Tretinoin for Wrinkles Can Work—If You Go to a Dermatologist for a Prescription

Kelly Dawson

Based on a few common adjectives to describe wrinkles, all signs point to the idea that we should love them. They're dependable because they can always be counted on to show up. They run deep or shallow, so they would ordinarily be welcome in most social settings. They're persistent, which can be worthwhile in the workplace or romantic settings. But nevertheless, wrinkles aren't all that great. No one would willingly welcome their kind of dependability or persistence, and that versatility is really just a way to eventually find new lines in the mirror.

And on top of all this, wrinkles don't go away easily—and the fact is especially true if you're solely looking for help through over-the-counter remedies. That's why we're interested in tretinoin, a wrinkle-fighting ingredient that has a much more straightforward description.

"Tretinoin is a retinoid derived from Vitamin A and has been formulated as both an oral and topical medication of varying strengths," says Jennifer Herrmann, MD, FAAD, a Beverly Hills dermatologist. "It has been extensively studied since the 1980s and treats fine lines by boosting collagen production, which helps thicken skin, prevents collagen degradation, increases cell turnover, and also enhances hyaluronic acid production. That helps keep skin plump."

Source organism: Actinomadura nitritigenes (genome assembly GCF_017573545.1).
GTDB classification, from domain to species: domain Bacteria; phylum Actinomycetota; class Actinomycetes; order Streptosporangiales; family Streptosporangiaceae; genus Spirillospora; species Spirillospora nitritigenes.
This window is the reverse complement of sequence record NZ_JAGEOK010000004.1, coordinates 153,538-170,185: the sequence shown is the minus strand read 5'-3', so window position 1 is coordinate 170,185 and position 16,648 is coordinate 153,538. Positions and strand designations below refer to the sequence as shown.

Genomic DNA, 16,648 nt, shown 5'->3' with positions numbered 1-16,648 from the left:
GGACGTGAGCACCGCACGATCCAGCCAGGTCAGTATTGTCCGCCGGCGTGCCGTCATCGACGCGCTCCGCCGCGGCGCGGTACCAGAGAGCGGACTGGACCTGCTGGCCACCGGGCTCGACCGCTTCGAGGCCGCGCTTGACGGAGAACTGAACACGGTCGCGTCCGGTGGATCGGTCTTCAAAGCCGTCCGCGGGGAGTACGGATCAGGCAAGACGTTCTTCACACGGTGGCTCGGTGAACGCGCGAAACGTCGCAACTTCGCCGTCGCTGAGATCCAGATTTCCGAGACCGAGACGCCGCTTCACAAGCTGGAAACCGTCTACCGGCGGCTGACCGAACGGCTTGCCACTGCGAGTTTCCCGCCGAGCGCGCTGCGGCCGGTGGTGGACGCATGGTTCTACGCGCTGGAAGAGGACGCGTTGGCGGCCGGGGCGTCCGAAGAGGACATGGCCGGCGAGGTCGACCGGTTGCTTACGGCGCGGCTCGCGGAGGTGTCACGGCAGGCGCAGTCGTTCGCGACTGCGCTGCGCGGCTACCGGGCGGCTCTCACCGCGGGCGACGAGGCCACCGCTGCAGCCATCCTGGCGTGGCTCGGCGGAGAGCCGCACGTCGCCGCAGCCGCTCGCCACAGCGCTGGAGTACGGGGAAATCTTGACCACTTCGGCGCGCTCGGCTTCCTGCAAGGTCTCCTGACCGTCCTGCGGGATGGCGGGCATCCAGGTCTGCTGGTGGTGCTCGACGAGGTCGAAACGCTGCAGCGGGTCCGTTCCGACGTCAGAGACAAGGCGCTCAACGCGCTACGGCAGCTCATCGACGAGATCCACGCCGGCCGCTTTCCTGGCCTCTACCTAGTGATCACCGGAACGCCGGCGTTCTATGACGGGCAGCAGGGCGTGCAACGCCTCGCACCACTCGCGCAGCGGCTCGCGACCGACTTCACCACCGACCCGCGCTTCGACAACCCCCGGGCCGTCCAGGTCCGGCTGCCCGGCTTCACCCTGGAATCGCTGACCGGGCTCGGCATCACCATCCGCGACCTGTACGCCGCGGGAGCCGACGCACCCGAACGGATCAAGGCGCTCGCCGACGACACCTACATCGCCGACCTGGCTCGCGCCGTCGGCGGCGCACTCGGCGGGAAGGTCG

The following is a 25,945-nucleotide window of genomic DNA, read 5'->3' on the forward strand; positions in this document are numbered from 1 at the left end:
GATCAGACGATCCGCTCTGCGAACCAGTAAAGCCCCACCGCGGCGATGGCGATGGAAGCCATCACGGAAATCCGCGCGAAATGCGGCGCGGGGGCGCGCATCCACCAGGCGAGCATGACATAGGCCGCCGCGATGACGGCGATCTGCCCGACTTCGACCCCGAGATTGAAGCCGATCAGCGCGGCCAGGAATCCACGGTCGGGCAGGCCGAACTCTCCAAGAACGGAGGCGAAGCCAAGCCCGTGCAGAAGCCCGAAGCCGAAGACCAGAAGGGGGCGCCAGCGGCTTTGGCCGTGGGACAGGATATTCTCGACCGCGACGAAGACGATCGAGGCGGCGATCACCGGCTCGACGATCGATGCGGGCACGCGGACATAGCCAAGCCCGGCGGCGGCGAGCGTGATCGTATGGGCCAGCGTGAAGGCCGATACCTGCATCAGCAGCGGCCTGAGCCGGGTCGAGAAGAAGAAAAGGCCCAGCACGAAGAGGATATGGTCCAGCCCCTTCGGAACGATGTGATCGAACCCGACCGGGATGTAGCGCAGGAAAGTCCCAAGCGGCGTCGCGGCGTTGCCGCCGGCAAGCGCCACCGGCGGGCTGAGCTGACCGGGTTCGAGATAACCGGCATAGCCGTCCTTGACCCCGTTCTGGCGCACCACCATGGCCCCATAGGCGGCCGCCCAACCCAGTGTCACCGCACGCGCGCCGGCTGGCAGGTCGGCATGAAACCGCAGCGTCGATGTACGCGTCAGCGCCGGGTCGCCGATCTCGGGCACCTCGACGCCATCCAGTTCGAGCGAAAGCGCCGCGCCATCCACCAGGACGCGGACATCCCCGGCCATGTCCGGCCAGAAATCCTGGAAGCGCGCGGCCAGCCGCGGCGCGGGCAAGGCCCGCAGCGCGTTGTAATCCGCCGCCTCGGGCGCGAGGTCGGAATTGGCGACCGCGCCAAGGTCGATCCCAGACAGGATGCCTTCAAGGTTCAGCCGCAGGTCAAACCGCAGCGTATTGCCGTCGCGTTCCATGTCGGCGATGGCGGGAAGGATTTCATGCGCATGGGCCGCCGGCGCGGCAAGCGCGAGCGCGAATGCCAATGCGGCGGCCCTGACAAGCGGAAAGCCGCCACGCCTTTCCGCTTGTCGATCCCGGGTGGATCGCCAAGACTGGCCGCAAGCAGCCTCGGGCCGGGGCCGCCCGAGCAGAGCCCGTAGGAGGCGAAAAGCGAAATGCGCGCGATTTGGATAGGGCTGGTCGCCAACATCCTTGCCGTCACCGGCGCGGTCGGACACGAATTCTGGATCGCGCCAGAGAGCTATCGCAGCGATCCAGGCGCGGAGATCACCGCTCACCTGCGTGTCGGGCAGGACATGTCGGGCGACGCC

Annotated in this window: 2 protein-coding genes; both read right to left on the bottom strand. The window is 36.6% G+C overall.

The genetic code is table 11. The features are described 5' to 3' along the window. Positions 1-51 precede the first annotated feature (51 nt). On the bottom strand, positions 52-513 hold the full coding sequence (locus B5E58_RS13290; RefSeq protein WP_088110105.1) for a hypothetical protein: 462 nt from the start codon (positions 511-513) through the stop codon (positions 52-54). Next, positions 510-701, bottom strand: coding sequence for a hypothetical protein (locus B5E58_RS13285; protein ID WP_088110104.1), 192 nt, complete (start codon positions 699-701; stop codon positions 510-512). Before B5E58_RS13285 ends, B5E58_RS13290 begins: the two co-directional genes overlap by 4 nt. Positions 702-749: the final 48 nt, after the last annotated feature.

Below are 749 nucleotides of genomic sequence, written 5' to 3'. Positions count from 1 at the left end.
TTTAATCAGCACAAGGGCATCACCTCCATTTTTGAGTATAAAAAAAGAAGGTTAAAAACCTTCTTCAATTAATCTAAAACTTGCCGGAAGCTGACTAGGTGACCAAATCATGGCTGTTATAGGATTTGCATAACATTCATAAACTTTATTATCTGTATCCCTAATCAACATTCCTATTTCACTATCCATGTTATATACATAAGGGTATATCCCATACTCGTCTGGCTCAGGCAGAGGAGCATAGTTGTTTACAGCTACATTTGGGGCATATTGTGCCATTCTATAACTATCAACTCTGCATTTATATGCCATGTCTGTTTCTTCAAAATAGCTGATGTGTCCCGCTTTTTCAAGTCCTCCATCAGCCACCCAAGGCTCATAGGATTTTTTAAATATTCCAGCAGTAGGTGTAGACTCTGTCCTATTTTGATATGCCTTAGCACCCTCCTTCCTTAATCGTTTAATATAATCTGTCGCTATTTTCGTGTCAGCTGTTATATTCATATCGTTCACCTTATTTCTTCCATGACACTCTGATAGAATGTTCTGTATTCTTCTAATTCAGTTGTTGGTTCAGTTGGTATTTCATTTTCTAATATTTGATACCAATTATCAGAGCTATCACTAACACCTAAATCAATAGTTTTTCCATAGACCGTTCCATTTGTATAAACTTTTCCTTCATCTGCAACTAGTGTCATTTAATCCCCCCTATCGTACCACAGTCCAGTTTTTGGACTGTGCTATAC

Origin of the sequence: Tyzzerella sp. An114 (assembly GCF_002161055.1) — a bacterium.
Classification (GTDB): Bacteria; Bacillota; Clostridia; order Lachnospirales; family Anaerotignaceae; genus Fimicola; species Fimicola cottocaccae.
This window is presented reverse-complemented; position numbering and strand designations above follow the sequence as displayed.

In case this is the first time you're hearing about tretinoin, don't worry. We asked Herrmann for all of the details on this retinoid, including which skin type sees the most benefits and how often it should be applied. Since tretinoin isn't an over-the-counter product, Herrmann recommends consulting with a dermatologist if you're interested in trying it for yourself. "The only retinoid that's over-the-counter is the third generation retinoid Differin, which has anti-inflammatory properties and can help reduce redness," she notes. "Weaker retinoids that can be found over the counter typically contain retinyl palmitate, retinol, or retinaldehyde. But these gentler versions can take longer to work."

Read on to see more of her recommendations.

Add a Comment

More Stories